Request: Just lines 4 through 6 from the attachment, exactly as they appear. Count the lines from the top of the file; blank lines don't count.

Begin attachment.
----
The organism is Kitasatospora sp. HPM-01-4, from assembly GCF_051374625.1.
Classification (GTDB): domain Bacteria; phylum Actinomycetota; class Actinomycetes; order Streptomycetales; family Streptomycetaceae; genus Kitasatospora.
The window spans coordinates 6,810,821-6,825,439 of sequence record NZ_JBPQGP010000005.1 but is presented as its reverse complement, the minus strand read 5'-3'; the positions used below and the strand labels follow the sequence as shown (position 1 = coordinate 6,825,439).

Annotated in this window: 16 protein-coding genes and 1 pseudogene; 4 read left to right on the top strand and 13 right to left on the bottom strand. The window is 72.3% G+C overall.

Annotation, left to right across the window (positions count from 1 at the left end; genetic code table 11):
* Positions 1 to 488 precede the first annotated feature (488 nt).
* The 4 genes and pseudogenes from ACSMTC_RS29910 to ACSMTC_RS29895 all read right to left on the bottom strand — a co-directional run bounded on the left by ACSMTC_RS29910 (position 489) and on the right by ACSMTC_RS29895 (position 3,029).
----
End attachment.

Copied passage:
Annotated in this window: 16 protein-coding genes and 1 pseudogene; 4 read left to right on the top strand and 13 right to left on the bottom strand. The window is 72.3% G+C overall.

Annotation, left to right across the window (positions count from 1 at the left end; genetic code table 11):
* Positions 1 to 488 precede the first annotated feature (488 nt).